Fred Shekoufeh is technically turning 15 today while his son, Eric, is celebrating his fifth birthday.
“It’s a pretty funny coincidence,” the younger Shekoufeh told ABC News.
Fred said that his son was born late in the night on Feb. 29, 1996.
“When we were in the hospital, my ex-wife looked at me in the room and said ‘Look what you’ve done to me!' She said, ‘This is going to be your birthday present,’” he recalled.
The likelihood of being born on Feb. 29 is a 1 in 1,461 chance and, according to population records in the U.S. Census Bureau, there are approximately 226,000 people who have leap day birthdays in the U.S. Nearly 5 million people in the entire world are celebrating their birthdays today.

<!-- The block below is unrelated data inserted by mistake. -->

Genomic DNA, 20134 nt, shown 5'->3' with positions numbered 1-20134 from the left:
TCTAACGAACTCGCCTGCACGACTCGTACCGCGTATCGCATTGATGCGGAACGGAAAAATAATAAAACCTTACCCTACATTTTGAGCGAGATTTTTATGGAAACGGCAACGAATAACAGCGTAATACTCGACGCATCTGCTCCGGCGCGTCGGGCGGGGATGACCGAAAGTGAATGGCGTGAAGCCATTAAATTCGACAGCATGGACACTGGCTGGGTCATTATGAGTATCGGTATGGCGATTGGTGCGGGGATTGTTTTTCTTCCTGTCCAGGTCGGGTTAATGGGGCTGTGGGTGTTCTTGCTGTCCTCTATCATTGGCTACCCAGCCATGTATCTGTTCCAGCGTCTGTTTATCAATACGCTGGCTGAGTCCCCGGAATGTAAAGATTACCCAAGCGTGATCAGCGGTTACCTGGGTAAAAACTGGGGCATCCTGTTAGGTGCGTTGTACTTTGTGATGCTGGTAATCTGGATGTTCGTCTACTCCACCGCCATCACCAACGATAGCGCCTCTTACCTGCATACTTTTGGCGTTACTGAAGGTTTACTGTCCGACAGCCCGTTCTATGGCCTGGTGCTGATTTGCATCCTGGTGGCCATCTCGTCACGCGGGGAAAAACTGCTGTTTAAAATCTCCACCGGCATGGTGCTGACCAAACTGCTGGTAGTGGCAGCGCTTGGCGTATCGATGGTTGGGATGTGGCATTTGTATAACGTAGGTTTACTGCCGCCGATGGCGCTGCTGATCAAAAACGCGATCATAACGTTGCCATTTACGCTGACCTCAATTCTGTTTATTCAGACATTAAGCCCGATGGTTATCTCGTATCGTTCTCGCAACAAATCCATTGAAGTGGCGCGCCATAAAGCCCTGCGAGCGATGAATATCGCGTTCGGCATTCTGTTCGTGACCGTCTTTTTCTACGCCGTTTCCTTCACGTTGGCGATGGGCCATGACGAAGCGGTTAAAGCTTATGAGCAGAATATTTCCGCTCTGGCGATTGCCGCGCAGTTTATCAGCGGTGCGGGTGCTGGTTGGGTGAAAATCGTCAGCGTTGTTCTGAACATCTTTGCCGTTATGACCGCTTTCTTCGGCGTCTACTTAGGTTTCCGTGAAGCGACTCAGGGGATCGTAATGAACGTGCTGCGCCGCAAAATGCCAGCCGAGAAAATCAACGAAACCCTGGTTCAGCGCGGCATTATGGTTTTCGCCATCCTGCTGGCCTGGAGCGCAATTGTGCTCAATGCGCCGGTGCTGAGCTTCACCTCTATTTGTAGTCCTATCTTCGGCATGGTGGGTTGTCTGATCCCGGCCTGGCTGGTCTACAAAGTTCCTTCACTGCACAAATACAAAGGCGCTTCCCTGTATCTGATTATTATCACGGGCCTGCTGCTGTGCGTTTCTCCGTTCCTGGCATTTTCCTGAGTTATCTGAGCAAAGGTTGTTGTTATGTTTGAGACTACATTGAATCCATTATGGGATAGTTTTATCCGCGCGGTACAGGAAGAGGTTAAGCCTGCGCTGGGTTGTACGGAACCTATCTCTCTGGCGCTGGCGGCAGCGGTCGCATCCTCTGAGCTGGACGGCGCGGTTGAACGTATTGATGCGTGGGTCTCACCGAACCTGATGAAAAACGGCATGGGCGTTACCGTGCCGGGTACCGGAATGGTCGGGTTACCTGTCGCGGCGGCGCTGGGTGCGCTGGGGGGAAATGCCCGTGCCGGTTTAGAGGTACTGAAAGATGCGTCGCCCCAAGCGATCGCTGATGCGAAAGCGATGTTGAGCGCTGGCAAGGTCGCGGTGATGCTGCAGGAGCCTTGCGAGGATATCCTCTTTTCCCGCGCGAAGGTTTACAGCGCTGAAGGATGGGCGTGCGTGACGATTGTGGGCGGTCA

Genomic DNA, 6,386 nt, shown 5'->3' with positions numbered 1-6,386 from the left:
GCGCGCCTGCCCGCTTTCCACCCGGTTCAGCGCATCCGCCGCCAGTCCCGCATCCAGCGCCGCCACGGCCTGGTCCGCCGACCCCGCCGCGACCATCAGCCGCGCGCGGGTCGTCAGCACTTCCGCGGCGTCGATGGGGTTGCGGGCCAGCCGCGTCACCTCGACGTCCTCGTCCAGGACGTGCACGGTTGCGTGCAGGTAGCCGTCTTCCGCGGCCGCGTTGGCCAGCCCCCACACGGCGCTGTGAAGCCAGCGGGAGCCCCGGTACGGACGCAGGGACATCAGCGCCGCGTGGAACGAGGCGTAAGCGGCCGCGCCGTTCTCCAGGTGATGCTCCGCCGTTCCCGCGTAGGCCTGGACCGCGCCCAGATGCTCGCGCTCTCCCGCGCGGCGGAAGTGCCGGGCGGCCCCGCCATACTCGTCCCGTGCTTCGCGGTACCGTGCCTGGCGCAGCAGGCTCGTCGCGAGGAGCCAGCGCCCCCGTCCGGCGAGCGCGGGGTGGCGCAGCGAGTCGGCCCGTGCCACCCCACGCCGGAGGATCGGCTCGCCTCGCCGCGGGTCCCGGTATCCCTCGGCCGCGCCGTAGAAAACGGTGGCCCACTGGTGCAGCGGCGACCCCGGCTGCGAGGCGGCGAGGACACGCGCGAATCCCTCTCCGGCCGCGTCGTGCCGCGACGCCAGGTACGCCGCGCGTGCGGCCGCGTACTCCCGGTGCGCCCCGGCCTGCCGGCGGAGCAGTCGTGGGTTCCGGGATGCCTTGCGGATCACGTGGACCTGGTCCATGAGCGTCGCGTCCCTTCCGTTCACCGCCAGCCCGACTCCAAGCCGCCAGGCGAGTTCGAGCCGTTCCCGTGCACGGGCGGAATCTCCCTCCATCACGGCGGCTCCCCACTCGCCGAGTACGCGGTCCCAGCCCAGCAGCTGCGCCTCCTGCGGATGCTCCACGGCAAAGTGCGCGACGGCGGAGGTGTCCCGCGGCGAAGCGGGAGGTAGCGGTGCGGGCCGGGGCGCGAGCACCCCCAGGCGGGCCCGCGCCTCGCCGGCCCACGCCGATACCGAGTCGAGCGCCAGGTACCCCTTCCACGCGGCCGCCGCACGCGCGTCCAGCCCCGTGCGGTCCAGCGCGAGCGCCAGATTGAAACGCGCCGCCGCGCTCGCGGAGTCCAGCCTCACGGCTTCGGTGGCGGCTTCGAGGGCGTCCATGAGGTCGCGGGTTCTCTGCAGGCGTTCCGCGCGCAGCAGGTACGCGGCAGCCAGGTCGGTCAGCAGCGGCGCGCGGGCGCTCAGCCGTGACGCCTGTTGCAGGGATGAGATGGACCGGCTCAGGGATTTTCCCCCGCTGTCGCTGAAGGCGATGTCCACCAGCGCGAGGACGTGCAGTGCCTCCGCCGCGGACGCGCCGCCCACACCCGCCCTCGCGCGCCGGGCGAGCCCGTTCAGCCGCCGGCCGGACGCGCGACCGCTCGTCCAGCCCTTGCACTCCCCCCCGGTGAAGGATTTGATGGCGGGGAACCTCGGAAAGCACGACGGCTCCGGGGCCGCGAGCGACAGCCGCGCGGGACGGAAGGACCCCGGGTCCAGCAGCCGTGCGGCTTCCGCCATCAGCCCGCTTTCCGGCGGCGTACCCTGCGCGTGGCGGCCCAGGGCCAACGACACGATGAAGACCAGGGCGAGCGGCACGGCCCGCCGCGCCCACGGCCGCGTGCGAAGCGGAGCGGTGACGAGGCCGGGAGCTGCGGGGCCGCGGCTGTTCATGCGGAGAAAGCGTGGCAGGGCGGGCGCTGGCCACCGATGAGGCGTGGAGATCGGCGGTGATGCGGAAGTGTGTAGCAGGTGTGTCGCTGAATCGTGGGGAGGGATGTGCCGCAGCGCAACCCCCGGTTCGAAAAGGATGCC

“I realize how valuable it is to be born on this day,” Fred said. “Mentally, I’m one of those guys who consider themselves young.”
It's not always easy having a leap year birthday. Fred explained that when he was moving from Iran to the U.S. in the 1980s, immigration employees questioned his age and date of birth. “The computers weren’t as sophisticated back then,” he said.
“People will crack jokes about it,” Eric added. And when it isn’t a leap year, Eric celebrates his birthday on both Feb. 28 and March 1. Fred celebrates his birthday on Feb. 28.
“It’s really cool when I actually do have a birthday,” Eric said. “There’s way less confusion.”
This year, the Shekoufehs will not be able to celebrate together. Eric is at UCLA for school and Fred lives in San Diego. But they still both plan on celebrating the day.